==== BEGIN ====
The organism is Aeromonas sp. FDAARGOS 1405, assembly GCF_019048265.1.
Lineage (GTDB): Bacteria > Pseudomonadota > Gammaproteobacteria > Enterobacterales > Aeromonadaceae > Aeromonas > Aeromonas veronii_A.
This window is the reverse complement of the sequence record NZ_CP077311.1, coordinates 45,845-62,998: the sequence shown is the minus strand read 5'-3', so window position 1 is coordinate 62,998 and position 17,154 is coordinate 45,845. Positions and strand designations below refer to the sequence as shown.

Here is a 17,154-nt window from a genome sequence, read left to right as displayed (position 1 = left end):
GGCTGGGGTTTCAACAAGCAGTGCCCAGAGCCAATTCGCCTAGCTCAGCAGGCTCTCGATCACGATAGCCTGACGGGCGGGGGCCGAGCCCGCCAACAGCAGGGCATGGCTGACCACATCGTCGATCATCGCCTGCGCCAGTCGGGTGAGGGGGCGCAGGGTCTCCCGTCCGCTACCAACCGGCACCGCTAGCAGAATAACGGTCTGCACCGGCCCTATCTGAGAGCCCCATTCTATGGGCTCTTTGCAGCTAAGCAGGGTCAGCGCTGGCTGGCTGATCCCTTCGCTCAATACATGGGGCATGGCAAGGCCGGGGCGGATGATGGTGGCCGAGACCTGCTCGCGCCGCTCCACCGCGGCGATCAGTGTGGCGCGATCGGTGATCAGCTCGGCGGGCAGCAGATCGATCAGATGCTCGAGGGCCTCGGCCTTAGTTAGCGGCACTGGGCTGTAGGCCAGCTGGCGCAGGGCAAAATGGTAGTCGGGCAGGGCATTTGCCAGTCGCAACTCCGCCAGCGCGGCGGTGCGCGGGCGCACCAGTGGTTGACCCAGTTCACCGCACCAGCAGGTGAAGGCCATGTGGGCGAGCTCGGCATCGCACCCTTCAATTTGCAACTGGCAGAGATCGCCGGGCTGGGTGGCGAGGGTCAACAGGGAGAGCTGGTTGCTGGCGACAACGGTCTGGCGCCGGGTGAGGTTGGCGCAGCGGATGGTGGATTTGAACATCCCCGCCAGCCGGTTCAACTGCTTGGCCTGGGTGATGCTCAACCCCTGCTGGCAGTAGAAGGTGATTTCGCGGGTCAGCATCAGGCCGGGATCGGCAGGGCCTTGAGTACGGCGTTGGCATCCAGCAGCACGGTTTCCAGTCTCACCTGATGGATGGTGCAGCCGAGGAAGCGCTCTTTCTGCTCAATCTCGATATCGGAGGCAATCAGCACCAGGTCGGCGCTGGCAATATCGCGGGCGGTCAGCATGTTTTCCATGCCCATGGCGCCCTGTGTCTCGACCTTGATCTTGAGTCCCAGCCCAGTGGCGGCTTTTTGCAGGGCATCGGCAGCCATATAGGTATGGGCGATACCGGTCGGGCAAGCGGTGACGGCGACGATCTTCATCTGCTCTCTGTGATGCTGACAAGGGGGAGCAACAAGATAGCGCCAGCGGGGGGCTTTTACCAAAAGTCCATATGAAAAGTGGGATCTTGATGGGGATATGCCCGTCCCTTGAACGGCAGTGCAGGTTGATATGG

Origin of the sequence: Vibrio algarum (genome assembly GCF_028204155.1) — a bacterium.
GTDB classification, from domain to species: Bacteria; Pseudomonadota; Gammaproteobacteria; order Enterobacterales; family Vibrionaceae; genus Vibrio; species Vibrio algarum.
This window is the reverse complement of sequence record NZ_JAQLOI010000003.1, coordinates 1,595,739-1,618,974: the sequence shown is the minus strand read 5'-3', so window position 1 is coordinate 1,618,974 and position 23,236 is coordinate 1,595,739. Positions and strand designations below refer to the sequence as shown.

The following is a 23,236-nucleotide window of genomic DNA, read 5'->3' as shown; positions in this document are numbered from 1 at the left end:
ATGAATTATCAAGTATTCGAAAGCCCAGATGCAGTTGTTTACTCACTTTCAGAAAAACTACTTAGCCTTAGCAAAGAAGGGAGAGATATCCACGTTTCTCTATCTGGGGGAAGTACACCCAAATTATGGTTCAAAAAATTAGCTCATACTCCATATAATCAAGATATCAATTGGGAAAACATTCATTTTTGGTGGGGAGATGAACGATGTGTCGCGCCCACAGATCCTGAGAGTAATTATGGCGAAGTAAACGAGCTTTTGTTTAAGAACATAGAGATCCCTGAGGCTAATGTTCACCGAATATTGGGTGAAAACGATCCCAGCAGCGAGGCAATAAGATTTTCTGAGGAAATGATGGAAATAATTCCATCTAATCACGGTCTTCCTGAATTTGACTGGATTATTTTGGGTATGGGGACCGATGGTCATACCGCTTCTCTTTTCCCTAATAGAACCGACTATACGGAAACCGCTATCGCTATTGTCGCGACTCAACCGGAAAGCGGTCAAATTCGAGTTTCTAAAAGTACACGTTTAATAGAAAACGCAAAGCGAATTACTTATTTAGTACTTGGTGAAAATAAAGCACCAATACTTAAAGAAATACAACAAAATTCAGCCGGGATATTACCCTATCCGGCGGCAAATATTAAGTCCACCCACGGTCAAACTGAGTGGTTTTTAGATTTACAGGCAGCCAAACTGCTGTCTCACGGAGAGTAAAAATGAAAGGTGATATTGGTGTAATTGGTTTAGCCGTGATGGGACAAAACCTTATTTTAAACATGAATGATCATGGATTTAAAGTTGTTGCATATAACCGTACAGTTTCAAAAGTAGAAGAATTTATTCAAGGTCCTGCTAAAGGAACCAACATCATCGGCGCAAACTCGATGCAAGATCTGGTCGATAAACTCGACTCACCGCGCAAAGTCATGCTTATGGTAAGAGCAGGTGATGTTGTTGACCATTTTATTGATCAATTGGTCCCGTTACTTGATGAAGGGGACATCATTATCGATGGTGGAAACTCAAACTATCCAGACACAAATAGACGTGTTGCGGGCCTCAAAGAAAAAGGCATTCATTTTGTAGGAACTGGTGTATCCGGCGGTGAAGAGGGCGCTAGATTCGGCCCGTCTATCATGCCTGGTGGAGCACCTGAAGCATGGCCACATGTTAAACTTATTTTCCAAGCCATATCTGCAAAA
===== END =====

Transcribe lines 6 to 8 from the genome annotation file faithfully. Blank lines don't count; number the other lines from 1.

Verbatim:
Origin of the sequence: Vibrio algarum (genome assembly GCF_028204155.1) — a bacterium.
GTDB classification, from domain to species: Bacteria; Pseudomonadota; Gammaproteobacteria; order Enterobacterales; family Vibrionaceae; genus Vibrio; species Vibrio algarum.
This window is the reverse complement of sequence record NZ_JAQLOI010000003.1, coordinates 1,595,739-1,618,974: the sequence shown is the minus strand read 5'-3', so window position 1 is coordinate 1,618,974 and position 23,236 is coordinate 1,595,739. Positions and strand designations below refer to the sequence as shown.